How To Replace Headlight Assembly

In this article, we’re going to explain how to replace a headlight assembly.

If you consider how much of the world around us we experience through our eyes, you’ll immediately realize that sight is our main ability – and on the road, it is the one that keeps us safe.

Fog, rain, dawn, dusk, and nighttime are difficult for our eyes to cope with, though. Properly functioning headlights are crucial to make sure you give your eyes the best assistance possible on the road.

When a deadlight grows dim, or a bulb burns out, a headlight replacement immediately becomes due. And it needn’t be a headache. It’s a simple job that you can tackle yourself, and you don’t have to be a master technician to do it well.

We’re about to show you how. Keep reading.

What You’ll Need

All you’ll need to do the job properly, are a couple of basic tools.

  •  Ratchet
  • Sockets
  • Screwdrivers
  • Pry tool
  • Painter’s tape (to protect the bodywork from scratches)

Why Change Your Headlight Assembly

Headlight assemblies need to be replaced from time to time for various reasons. These include simple wear and tear – remember, they weren’t designed to last forever.

They are also prone to picking up damage from road hazards. Cracks may result from flying stones, and these may allow moisture to seep in and collect in the headlight.

Collision damage may occur, and even though the headlight may look fine, small hairline cracks could start letting in dust and moisture.

How To Change A Headlight Assembly

Here is a simple step-by-step process, tried and tested, that you can use to replace a headlight assembly. Keep your car’s owner’s manual close by, though, as it will contain model-specific information you might need.

  • Open the hood and locate the headlight assembly.
  • Disconnect the electrical connectors from the back of the headlight assembly.
  • Remove the headlight assembly from the headlight housing by removing the headlight mounting screws or retainer.
  •  Inspect the headlight housing for damage.
  •  Unbolt the damaged headlight housing from the header panel.
  •  Install new headlight housing on the header panel. Replace damaged mounting hardware as needed
  •  Install headlight assembly in the headlight housing.
  • Reconnect the wiring harness to the headlight assembly
  • Reinstall any remaining components that were removed to access the headlight housing.
  • Align the headlights.

Things To Consider When Changing A Headlight Assembly

There are various types of headlights – and each of them has strengths and weaknesses, and quirks when it comes to installation and operation.

The most common type of headlight, the one found in most cars on the road today, is a halogen assembly. They use gas-filled bulbs with a filament to create light. This is a composite design, which means it is easy to replace a bulb on its own, instead of an entire assembly.

HID headlights, also referred to as Xenon headlights, work on the same basis. Except, the tube of the bulb is filled with xenon gas. They last longer than halogen headlights and provide better road illumination too.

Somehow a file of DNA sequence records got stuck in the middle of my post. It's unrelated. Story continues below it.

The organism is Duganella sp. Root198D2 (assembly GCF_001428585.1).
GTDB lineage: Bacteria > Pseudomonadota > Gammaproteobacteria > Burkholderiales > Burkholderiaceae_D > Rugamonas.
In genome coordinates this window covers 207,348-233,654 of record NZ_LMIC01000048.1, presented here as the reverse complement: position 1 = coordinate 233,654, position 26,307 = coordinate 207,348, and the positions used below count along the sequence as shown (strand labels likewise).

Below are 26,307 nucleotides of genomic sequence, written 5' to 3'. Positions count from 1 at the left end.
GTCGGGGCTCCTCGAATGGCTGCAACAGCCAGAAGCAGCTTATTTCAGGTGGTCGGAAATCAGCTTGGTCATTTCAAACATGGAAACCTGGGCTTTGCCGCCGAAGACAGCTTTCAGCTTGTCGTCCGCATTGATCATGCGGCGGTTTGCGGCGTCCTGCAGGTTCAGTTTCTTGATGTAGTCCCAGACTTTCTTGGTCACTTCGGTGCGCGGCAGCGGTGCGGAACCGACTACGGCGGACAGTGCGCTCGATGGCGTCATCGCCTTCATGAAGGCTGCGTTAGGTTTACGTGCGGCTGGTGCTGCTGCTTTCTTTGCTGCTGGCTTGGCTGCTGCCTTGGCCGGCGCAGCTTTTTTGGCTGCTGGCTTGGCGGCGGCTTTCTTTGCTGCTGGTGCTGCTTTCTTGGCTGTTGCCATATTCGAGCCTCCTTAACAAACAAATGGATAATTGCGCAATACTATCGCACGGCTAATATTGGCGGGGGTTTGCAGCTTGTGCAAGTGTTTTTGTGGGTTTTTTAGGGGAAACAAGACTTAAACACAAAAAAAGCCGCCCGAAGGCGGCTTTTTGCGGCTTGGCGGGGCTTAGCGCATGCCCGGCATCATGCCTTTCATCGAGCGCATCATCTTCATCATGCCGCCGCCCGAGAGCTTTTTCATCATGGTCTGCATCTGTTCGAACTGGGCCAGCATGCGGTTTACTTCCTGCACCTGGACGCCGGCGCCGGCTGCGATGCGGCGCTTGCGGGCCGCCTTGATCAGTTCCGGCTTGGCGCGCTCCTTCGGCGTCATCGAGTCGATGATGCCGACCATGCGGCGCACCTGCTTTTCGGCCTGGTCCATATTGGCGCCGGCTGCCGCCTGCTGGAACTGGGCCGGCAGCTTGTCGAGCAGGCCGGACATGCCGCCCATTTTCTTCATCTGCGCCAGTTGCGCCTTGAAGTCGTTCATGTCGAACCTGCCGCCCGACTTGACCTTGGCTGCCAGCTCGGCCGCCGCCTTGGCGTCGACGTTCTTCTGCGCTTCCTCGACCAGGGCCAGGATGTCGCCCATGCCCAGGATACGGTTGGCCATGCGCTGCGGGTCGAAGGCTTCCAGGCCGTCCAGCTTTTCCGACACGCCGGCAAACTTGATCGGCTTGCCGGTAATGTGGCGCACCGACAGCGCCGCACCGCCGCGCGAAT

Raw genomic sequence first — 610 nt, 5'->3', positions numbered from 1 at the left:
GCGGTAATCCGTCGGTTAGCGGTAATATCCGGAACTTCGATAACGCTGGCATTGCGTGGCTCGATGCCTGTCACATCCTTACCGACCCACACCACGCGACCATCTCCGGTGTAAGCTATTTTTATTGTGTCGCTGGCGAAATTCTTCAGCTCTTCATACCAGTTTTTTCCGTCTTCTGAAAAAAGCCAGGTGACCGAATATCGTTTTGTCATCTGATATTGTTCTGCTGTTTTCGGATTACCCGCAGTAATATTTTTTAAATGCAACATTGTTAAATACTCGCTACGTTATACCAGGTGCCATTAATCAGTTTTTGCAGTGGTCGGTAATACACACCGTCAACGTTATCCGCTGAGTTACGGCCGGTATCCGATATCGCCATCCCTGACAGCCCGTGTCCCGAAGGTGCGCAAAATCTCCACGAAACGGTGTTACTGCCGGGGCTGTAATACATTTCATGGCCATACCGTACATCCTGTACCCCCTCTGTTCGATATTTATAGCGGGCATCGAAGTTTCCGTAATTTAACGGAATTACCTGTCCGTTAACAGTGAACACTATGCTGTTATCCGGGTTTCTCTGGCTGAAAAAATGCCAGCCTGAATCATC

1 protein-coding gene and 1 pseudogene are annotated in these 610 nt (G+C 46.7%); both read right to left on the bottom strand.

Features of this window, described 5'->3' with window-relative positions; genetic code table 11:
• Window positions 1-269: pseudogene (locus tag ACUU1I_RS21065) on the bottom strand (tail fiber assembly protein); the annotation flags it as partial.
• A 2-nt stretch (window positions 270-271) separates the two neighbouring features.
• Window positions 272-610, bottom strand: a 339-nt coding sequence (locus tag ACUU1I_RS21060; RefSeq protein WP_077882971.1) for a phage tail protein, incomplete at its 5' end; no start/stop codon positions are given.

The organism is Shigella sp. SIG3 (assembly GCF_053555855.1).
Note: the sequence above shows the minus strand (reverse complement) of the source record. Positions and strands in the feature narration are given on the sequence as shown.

LED headlight is the latest technology. It has many advantages, but they’re more finicky to install as an aftermarket conversion, and often create problems with flickering when retrofitted.

If you change a headlight assembly, you may opt for a conversion while you’re at it. The easiest upgrade is from a halogen assembly to a Xenon system. If you want to go all the way, it is fine to opt for an LED conversion, but this is both expensive, and you have to be sure you get 100% the right kit to be sure it works without issue.

Should you opt for a different kind of assembly, also be sure that you’re happy with the unique maintenance the new configuration may require. For instance, when upgrading from halogen to Xenon, there isn’t much difference. It’s basically installing a ballast, and from there it’s about replacing bulbs if and when necessary.

However, if you upgrade to a LED assembly, maintenance becomes a little trickier. Although the LED headlights and bulbs last longer, they’re more expensive to buy, and not as straightforward to install.

A parting shot

Replacing a headlight assembly is straightforward in the case of either a halogen or Xenon (HID) system. These are easy to maintain.

The temptation is always there to upgrade instead of replacing, and this could be a good investment. But be sure you know what you’re doing if you decide to upgrade to LED, and also purchase a kit. This will make the job infinitely easier, and also ensure the desired results!

Check out our most popular pages to find the best headlight bulbs.

Check out the brightest headlight bulbs as well.

Photo of author

Richard Nickleson is the author and owner behind Headlight Reviews. He first started the site as a hobby to share his insights on car parts and specifically headlight bulbs, but it soon ballooned and now he writes on all topics surrounding headlights bulbs. If you've got a bulb question, contact Richard here.